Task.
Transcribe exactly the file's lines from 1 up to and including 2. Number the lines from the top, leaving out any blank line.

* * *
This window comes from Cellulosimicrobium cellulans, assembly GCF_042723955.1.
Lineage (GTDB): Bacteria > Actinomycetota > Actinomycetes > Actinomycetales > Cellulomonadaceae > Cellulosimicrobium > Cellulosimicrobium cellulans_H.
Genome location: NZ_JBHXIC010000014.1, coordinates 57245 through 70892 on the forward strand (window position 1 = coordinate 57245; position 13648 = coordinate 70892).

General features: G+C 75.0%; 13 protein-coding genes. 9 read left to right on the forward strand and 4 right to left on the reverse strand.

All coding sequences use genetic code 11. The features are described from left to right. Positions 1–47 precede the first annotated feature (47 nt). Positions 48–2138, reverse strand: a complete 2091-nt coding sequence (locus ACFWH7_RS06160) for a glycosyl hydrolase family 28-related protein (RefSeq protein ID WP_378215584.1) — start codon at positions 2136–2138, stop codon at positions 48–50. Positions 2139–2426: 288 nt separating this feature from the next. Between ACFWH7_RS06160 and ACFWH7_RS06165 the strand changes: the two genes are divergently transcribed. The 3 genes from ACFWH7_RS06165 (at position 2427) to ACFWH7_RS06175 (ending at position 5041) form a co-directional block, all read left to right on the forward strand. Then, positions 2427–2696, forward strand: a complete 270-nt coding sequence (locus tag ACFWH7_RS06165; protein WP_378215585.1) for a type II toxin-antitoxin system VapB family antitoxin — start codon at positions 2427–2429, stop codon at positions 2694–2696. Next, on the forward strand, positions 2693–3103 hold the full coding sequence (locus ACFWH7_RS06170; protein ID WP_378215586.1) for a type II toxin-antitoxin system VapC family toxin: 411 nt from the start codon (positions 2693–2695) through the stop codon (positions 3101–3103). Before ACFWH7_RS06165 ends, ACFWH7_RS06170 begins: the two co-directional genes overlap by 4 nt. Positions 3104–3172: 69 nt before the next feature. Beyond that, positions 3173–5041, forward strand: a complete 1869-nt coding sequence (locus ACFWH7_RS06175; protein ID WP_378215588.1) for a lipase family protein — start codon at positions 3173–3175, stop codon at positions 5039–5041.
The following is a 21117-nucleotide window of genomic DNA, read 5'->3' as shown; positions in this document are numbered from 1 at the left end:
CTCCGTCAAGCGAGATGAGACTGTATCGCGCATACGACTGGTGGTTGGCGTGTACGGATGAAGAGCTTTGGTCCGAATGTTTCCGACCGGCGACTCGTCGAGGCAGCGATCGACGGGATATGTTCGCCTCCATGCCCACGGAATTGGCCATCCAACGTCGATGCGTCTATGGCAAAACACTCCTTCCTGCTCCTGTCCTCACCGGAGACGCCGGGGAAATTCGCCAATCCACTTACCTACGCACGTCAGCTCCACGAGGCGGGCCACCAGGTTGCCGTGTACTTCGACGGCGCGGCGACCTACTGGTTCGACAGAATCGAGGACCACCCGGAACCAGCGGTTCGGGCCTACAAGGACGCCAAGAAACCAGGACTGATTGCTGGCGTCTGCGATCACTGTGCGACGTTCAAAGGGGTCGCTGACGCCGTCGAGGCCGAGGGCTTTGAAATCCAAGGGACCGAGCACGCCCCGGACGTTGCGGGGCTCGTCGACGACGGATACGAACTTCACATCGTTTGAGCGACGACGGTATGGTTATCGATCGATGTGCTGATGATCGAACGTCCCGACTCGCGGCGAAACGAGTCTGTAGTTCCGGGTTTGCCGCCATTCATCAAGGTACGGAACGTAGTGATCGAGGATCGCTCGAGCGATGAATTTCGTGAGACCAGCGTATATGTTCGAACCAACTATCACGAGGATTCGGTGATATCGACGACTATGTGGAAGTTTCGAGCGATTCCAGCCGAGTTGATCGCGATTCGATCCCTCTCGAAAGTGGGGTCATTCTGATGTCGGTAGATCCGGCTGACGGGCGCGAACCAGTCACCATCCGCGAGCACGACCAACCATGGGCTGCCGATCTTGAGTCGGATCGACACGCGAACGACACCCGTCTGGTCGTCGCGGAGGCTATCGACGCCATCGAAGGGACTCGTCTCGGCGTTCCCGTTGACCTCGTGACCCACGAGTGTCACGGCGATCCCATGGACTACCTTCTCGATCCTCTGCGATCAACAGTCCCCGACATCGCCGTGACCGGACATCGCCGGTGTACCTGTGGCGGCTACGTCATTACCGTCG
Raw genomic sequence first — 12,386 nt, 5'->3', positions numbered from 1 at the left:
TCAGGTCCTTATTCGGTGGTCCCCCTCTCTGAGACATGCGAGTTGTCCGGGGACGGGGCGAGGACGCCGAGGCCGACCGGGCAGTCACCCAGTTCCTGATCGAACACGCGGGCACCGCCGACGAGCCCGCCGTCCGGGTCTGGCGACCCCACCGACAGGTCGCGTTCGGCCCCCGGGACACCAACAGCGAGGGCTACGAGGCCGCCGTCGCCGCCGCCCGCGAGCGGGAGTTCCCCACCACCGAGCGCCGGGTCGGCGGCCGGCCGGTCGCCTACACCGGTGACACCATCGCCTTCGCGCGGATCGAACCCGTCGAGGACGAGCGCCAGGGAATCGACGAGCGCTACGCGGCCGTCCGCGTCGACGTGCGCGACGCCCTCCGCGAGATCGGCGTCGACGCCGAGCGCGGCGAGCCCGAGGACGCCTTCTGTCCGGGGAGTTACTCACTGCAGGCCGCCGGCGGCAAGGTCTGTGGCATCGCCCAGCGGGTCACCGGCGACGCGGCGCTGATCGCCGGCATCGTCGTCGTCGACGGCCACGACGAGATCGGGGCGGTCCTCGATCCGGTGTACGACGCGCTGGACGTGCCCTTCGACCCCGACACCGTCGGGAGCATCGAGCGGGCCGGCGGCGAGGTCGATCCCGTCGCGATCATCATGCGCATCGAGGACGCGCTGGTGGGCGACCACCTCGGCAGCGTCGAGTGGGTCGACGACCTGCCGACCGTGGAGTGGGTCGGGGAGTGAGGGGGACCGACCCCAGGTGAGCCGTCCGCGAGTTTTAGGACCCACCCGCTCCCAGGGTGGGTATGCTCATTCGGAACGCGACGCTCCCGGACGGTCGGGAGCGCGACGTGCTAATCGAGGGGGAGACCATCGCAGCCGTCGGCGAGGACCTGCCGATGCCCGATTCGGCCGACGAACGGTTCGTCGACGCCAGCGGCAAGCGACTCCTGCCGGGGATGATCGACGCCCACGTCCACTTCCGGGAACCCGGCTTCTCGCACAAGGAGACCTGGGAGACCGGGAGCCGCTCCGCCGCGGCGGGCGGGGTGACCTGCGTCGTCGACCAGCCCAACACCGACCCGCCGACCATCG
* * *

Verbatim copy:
This window comes from Cellulosimicrobium cellulans, assembly GCF_042723955.1.
Lineage (GTDB): Bacteria > Actinomycetota > Actinomycetes > Actinomycetales > Cellulomonadaceae > Cellulosimicrobium > Cellulosimicrobium cellulans_H.